Wednesday 06 July 2022

Large profit margins on cheap self tests but the market may be volatile: FD

A coronavirus nasal testing kit. Photo:

Now that self testing is being encouraged, including for people with mild symptoms, the trade in tests is booming but purchase prices appear to be a trade secret, the Financieele Dagblad reports.

Supermarkets and pharmacies have sold some 25 million tests retailing at around €8 a piece since April and increased demand has led to empty shelves, the paper writes.

The biggest buyer of self tests is the health ministry with 65 million and a projected purchase of another 53.5 million. The government has sent free tests to households and students, and from this week primary and secondary school will also be provided with tests for twice weekly probes.

The health ministry has contracts with five producers but would not divulge their names or the amounts. However, the ministry’s purchase figures show an amount of €321m was ringfenced for 53.5 million tests, taking the maximum purchase price for a single test to €6.

‘If only’, Core Hygienics director Josef Adrian, a trader from Maasland who claims to have won a government contract, told the paper. ‘The competition for a government contract is fierce and the margins are very small,’ he said.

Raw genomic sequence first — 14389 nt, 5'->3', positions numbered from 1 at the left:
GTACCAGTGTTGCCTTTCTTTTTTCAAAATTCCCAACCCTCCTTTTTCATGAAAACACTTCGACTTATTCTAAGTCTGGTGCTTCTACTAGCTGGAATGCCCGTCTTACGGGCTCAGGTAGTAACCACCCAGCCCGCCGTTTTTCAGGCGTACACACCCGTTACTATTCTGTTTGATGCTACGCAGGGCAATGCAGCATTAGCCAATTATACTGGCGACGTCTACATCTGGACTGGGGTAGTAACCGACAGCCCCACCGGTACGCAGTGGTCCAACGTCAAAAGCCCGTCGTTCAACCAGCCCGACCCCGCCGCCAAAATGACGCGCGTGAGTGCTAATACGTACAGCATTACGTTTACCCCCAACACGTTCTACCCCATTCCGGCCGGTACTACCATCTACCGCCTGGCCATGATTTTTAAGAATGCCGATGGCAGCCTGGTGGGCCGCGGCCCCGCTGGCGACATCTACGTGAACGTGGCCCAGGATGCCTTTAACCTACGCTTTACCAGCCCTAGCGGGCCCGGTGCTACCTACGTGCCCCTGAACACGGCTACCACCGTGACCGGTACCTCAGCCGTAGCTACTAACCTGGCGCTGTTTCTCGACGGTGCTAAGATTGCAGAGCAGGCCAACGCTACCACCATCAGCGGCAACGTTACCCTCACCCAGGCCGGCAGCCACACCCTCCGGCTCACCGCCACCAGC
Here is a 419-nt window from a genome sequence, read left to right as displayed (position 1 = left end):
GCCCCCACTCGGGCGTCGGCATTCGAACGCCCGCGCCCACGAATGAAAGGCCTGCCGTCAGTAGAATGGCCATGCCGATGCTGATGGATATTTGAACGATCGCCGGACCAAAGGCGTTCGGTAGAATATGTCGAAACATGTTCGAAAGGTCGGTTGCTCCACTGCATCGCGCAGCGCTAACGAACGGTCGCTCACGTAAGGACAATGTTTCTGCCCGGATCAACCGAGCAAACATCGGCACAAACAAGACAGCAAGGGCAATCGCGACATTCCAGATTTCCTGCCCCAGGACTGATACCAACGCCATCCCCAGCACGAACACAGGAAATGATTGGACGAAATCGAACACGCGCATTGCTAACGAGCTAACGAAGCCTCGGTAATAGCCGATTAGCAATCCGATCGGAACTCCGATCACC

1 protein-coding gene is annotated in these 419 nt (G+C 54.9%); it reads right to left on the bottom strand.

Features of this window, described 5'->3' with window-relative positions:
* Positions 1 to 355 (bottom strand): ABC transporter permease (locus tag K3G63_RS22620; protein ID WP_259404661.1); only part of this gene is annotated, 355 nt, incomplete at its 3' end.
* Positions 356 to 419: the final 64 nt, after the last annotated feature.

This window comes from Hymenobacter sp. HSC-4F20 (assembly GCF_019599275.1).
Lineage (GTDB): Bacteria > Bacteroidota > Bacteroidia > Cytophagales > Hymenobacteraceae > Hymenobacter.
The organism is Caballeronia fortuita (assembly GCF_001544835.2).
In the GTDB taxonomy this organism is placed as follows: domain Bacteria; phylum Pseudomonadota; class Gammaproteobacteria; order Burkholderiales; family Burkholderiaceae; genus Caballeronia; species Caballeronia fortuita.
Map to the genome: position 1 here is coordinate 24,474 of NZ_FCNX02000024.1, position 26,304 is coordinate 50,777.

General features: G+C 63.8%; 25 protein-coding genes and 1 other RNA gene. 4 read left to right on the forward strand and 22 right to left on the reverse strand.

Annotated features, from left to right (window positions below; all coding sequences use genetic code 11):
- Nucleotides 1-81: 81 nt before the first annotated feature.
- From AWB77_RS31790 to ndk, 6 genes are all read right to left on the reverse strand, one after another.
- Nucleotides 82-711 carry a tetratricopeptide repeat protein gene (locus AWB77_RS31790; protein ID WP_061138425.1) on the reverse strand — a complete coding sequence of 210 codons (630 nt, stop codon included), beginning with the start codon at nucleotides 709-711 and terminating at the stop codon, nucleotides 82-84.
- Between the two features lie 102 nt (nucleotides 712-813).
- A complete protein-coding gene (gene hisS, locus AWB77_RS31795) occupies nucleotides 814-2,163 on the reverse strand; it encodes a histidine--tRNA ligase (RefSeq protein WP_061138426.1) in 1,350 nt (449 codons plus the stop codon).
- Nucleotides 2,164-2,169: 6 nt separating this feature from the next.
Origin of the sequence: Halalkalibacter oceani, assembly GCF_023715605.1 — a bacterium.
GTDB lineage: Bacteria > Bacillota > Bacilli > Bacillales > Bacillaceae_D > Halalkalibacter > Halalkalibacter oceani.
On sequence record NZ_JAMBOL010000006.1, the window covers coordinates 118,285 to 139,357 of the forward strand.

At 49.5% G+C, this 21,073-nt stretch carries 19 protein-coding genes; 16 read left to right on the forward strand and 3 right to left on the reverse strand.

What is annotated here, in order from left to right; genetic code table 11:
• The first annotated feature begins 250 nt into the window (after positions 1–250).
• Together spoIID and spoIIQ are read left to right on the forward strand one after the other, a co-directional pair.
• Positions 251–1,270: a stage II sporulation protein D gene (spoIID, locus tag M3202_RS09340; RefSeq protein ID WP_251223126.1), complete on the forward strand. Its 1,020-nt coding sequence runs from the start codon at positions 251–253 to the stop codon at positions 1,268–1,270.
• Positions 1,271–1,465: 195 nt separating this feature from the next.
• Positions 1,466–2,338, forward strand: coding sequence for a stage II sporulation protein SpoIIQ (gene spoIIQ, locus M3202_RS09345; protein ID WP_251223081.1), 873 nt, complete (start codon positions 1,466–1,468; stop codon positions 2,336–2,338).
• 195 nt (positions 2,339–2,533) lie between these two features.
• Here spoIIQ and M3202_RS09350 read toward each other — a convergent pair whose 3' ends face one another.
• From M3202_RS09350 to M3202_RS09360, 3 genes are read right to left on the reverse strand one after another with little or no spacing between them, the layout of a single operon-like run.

Adrian would not say how much he is paid per test but said the market is ‘crazier than ever’ and that traders are taking on large risks by transferring large amounts of money on trust to Chinese companies. Logistics too are a major challenge.

Consumer market

The margins are bigger in the consumer market, the FD found. Severin Schwan, chief executive of Roche told the paper the increase in demand prompted 18% growth in test sales in the third quarter of 2021.

Siemens said it had doubled its Diagnostics department turnover in the third quarter, of which self tests accounted for €600m.

Selling for between €3 and €8, self tests look to be a profitable business.  According to calculations by retail expert Robert Driessen, the current purchasing price is 80 cents, including profit margins for the producer and transporter.

Even with much higher margins or higher transport costs the purchasing price should not exceed the €1.50 mark, a price which buyers and importers told the FD was realistic.

Professor of health technology assessment Carin Uyl-de Groot said the large differences in price are not just a matter of production costs or quality. ‘But however lucrative, this is an uncertain market,’ she said. ‘Demand can soar or it can plummet according to what happens with the virus.’

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